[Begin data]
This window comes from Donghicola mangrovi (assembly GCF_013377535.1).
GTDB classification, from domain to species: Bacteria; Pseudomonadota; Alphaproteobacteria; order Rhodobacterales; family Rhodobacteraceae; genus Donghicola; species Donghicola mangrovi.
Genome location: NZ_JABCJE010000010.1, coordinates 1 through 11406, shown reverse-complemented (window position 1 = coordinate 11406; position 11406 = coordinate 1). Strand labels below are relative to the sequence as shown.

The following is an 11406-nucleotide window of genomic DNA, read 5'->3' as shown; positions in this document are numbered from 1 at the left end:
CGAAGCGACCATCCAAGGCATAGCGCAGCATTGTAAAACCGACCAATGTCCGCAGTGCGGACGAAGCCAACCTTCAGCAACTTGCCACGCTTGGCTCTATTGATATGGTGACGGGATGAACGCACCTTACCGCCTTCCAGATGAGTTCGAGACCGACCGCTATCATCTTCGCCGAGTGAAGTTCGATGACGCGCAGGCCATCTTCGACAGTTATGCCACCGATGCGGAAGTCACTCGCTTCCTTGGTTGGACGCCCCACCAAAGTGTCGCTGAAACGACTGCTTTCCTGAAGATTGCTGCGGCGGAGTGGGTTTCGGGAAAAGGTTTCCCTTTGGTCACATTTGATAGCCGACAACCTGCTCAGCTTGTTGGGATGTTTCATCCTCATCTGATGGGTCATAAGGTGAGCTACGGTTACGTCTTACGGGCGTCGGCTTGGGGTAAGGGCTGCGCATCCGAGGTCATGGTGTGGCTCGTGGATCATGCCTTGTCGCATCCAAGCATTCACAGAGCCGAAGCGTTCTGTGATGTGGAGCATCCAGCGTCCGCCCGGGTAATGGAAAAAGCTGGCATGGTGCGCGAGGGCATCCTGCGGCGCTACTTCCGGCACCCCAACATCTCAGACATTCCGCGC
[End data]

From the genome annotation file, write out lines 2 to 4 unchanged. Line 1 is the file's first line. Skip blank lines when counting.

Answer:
GTDB classification, from domain to species: Bacteria; Pseudomonadota; Alphaproteobacteria; order Rhodobacterales; family Rhodobacteraceae; genus Donghicola; species Donghicola mangrovi.
Genome location: NZ_JABCJE010000010.1, coordinates 1 through 11406, shown reverse-complemented (window position 1 = coordinate 11406; position 11406 = coordinate 1). Strand labels below are relative to the sequence as shown.

The following is an 11406-nucleotide window of genomic DNA, read 5'->3' as shown; positions in this document are numbered from 1 at the left end: